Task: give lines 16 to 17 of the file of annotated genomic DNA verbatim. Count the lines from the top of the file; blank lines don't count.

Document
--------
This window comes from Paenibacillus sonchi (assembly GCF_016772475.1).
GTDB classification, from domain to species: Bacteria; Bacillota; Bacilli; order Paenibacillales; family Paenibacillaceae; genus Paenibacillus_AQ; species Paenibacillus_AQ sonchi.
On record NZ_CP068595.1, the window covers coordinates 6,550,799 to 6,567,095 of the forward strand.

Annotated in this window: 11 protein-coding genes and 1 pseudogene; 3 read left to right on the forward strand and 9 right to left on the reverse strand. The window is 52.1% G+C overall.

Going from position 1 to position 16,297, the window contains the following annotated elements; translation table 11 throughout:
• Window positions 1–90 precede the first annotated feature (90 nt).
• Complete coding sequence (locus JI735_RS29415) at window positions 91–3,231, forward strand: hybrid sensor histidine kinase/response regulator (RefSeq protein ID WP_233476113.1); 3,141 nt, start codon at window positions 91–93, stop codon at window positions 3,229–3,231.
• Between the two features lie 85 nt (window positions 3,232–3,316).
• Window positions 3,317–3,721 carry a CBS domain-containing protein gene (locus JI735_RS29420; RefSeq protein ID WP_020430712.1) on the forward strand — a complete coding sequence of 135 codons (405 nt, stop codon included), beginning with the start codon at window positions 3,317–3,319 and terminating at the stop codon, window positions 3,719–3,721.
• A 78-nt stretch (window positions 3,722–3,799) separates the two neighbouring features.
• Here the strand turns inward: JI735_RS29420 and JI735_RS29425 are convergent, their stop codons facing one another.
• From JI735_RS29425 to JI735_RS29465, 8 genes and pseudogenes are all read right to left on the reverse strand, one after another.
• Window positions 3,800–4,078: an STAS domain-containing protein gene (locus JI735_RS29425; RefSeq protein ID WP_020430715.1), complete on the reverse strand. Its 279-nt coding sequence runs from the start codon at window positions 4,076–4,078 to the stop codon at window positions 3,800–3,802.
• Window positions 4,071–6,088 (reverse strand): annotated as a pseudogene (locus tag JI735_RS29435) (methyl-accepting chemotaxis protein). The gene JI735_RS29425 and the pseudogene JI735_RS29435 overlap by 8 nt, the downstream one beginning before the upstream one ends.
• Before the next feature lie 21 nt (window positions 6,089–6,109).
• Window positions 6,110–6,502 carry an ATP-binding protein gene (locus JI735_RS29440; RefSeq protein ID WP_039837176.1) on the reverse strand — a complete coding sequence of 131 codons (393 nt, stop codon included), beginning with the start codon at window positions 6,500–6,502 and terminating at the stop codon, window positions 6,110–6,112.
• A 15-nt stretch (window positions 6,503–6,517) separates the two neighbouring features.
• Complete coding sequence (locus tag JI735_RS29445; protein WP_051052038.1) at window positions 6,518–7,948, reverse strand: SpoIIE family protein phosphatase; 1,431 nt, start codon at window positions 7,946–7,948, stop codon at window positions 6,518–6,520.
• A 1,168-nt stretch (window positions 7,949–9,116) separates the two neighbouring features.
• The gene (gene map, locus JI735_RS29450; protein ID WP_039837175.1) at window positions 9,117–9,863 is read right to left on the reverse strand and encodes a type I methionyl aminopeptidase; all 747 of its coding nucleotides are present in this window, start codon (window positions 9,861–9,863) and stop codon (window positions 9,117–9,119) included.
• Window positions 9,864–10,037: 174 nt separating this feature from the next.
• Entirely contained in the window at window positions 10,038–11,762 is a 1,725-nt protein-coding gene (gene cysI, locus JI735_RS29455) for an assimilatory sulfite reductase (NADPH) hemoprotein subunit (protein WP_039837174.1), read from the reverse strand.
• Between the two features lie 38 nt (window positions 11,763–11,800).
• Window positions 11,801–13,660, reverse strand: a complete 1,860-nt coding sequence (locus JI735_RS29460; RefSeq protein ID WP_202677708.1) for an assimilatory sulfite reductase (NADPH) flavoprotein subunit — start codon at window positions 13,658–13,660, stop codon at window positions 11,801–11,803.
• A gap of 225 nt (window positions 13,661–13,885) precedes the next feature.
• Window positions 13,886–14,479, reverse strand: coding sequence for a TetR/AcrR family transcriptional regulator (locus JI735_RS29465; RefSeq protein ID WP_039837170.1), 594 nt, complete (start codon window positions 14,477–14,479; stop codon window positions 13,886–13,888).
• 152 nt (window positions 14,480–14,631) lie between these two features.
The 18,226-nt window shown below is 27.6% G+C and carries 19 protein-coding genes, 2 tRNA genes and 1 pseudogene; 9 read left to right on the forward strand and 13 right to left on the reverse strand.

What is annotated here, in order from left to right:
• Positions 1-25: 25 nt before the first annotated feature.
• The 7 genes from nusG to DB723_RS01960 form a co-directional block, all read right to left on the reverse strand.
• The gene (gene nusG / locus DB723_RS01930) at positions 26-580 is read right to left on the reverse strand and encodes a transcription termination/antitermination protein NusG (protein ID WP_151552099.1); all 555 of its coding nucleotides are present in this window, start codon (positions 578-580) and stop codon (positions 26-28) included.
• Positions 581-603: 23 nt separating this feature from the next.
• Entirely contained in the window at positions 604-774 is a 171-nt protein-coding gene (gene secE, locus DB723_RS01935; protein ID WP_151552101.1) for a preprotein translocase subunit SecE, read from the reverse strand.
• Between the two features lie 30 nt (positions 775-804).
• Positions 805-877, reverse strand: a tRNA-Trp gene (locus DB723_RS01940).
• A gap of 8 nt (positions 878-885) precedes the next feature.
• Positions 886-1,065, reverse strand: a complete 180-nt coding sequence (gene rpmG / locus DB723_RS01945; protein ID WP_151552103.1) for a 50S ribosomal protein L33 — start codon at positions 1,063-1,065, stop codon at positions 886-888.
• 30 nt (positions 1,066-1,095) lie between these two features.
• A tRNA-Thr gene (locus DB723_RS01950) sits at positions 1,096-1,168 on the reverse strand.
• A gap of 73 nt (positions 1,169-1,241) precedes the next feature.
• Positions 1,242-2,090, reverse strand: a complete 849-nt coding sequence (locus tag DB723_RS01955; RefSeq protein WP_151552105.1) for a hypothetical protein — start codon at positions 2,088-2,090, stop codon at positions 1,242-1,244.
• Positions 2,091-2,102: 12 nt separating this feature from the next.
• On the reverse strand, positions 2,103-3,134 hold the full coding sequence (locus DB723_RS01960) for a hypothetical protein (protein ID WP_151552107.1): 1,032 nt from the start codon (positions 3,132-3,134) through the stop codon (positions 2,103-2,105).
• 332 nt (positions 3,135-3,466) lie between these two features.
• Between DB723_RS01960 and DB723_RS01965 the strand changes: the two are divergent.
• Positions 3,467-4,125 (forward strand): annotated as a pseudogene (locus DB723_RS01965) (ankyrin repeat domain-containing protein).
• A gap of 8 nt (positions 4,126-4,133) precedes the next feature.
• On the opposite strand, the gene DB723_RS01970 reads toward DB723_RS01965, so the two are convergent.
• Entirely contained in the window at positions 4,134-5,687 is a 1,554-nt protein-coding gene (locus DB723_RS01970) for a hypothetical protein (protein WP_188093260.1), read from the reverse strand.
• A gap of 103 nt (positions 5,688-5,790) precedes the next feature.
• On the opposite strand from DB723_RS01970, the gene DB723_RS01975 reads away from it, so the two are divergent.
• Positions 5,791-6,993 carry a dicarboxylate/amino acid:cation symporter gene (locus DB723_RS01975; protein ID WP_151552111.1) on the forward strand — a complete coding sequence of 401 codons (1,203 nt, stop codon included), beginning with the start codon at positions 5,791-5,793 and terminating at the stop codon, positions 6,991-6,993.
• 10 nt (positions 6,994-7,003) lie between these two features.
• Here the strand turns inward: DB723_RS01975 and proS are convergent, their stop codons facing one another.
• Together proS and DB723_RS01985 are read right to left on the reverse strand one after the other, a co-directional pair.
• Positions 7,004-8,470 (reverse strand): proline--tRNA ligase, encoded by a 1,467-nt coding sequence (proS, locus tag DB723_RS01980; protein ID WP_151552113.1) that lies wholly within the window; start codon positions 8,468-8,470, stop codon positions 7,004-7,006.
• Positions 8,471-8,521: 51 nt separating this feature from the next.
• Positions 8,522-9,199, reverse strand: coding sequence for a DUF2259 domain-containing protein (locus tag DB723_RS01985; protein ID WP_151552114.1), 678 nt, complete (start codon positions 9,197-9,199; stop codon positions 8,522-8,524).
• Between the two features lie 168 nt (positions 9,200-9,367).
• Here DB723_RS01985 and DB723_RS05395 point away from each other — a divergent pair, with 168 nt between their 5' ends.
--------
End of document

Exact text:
• Window positions 6,110–6,502 carry an ATP-binding protein gene (locus JI735_RS29440; RefSeq protein ID WP_039837176.1) on the reverse strand — a complete coding sequence of 131 codons (393 nt, stop codon included), beginning with the start codon at window positions 6,500–6,502 and terminating at the stop codon, window positions 6,110–6,112.
• A 15-nt stretch (window positions 6,503–6,517) separates the two neighbouring features.